Real People: Well Rumpled

I really like this casual ensemble that Ben from Richmond, Virginia recently put together. Clothes are a bit wrinkly, shirt’s untucked, and the long sleeves and pants are slightly rolled back at the cuffs. It’s a carefree, rumpled look that still looks well put together, and proof that you don’t need a tie to look great. 

For those interested, the khaki cotton jacket is by Engineered Garments, white oxford shirt by Wolf vs. Goat, garment dyed chinos by RRL, and plain toe derbys by Mark McNairy. 

Real People: Gray for leisure

The iron-fisted enforcement of business casual office dress codes means many of us wear suits mostly for non-work occasions, if we wear suits at all. Rob in Los Angeles has a great casual wardrobe, but in compiling a post about it I stumbled on these photos of Rob suited up in gray in non-business settings and was struck by the easiness and elegance of Rob’s suits and accessories, which are neither obsessively businesslike nor sprezzatura’d beyond all relief.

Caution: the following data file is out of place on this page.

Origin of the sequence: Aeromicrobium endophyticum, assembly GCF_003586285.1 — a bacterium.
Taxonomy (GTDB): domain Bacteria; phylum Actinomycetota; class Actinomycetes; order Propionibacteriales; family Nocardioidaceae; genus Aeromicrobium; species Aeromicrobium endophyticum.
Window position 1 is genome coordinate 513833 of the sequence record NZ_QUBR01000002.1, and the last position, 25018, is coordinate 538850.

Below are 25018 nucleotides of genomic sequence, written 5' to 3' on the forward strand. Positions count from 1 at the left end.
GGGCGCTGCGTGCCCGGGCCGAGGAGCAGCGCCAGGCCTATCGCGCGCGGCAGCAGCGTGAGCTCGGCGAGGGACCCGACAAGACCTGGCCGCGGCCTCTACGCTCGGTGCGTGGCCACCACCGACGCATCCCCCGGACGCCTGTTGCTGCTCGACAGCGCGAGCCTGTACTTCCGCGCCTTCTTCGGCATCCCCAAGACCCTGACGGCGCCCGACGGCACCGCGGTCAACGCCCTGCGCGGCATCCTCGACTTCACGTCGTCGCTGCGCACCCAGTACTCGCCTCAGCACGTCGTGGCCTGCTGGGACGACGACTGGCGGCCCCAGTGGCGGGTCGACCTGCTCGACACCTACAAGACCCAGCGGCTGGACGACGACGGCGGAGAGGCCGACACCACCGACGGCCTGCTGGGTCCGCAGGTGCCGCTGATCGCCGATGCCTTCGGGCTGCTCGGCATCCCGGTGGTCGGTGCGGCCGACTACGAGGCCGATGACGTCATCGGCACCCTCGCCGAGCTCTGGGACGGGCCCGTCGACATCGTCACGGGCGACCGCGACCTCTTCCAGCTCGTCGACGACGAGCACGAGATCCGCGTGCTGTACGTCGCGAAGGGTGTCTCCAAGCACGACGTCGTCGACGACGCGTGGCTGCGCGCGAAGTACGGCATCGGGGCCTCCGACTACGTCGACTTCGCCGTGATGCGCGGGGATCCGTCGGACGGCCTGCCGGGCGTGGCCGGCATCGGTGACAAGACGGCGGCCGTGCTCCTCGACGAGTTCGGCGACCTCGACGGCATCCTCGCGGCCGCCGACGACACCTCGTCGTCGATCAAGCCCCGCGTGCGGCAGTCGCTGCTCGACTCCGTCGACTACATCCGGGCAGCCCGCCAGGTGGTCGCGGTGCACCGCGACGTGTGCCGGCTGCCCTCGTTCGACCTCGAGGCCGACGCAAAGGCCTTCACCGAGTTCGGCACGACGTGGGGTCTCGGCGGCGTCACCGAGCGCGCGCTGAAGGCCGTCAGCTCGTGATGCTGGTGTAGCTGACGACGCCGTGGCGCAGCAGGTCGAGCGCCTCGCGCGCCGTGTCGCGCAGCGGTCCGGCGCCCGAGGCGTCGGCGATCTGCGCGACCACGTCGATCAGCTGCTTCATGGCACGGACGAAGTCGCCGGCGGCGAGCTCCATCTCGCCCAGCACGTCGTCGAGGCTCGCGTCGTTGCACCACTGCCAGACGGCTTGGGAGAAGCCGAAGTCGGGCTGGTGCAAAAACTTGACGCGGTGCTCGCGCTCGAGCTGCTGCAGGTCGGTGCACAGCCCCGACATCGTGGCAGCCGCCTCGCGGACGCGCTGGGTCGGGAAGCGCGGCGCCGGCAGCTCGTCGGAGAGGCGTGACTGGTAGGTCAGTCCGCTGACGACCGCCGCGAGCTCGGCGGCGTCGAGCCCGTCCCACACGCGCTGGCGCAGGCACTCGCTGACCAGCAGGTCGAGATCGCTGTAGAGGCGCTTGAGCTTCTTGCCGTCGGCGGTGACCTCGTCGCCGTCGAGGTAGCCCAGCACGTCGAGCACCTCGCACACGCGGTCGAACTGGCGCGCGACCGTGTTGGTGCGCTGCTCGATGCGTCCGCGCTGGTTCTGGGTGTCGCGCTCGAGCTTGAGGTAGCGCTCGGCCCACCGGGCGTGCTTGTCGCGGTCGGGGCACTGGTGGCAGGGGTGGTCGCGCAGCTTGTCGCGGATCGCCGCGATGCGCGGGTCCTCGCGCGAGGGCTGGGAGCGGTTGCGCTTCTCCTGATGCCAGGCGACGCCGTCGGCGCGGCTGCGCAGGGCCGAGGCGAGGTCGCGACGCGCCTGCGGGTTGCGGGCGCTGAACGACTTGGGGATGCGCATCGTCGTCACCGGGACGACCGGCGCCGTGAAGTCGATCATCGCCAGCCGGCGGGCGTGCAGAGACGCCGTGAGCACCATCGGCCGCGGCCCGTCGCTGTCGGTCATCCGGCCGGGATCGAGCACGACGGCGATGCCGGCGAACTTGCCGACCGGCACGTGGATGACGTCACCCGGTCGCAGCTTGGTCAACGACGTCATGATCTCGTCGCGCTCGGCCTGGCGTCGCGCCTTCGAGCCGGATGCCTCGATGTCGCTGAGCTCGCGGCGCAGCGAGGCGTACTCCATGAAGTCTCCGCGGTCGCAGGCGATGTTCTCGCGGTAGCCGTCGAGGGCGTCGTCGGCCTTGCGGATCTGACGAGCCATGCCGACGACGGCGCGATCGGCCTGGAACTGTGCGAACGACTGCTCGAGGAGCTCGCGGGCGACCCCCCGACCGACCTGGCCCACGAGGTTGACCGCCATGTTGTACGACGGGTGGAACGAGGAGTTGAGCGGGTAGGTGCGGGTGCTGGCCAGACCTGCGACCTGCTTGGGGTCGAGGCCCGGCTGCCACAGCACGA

In the top photo, Rob’s peak lapel suit in a dark gray worsted wool could be quite formal, but that formality is undercut by a matte wool tie, brown rather than black balmorals, and holiday-season-appropriate red socks. Rob’s suit in the other photos is a wonderful high-twist twill, that looks equally good with a white shirt and brown shoes as with more evening appropriate (though not, you know, by “the rules” evening appropriate) black monk strap shoes and an ice blue shirt. Again, Rob sticks with matte wool ties, which along with the cloth make that suit look downright cozy. The trouser length is a little longer than many men are choosing in the post-Thom-Browne era, but note that when Rob is seated his trouser cuff doesn’t ride halfway up his leg.

And regarding timelessness—these shots were taken a few years ago (the top shot in 2007), and they all look great right now.

—Pete

Real People: Casual Warm Weather Clothes